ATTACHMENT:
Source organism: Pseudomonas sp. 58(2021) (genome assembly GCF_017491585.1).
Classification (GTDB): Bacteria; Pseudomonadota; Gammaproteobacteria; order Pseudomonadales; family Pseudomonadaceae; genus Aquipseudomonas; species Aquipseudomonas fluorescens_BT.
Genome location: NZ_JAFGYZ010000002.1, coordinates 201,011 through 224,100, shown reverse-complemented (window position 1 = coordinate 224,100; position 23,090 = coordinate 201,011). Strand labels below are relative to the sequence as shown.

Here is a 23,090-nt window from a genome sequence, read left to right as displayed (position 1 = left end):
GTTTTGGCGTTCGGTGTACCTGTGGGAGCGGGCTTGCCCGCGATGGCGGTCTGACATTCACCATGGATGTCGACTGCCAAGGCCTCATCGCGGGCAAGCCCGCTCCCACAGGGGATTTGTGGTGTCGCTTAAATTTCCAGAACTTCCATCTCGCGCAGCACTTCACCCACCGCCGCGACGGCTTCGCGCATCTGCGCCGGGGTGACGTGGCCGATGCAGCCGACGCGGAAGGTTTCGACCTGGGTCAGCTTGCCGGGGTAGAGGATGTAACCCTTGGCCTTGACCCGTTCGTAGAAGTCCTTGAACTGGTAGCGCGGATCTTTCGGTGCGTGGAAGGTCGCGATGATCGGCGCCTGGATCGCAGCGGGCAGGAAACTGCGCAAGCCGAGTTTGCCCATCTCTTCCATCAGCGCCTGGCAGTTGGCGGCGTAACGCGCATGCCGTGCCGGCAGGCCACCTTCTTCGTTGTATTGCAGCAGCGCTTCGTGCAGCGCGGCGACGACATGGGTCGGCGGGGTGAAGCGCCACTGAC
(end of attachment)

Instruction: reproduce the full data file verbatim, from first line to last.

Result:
Source organism: Pseudomonas sp. 58(2021) (genome assembly GCF_017491585.1).
Classification (GTDB): Bacteria; Pseudomonadota; Gammaproteobacteria; order Pseudomonadales; family Pseudomonadaceae; genus Aquipseudomonas; species Aquipseudomonas fluorescens_BT.
Genome location: NZ_JAFGYZ010000002.1, coordinates 201,011 through 224,100, shown reverse-complemented (window position 1 = coordinate 224,100; position 23,090 = coordinate 201,011). Strand labels below are relative to the sequence as shown.

Here is a 23,090-nt window from a genome sequence, read left to right as displayed (position 1 = left end):
GTTTTGGCGTTCGGTGTACCTGTGGGAGCGGGCTTGCCCGCGATGGCGGTCTGACATTCACCATGGATGTCGACTGCCAAGGCCTCATCGCGGGCAAGCCCGCTCCCACAGGGGATTTGTGGTGTCGCTTAAATTTCCAGAACTTCCATCTCGCGCAGCACTTCACCCACCGCCGCGACGGCTTCGCGCATCTGCGCCGGGGTGACGTGGCCGATGCAGCCGACGCGGAAGGTTTCGACCTGGGTCAGCTTGCCGGGGTAGAGGATGTAACCCTTGGCCTTGACCCGTTCGTAGAAGTCCTTGAACTGGTAGCGCGGATCTTTCGGTGCGTGGAAGGTCGCGATGATCGGCGCCTGGATCGCAGCGGGCAGGAAACTGCGCAAGCCGAGTTTGCCCATCTCTTCCATCAGCGCCTGGCAGTTGGCGGCGTAACGCGCATGCCGTGCCGGCAGGCCACCTTCTTCGTTGTATTGCAGCAGCGCTTCGTGCAGCGCGGCGACGACATGGGTCGGCGGGGTGAAGCGCCACTGAC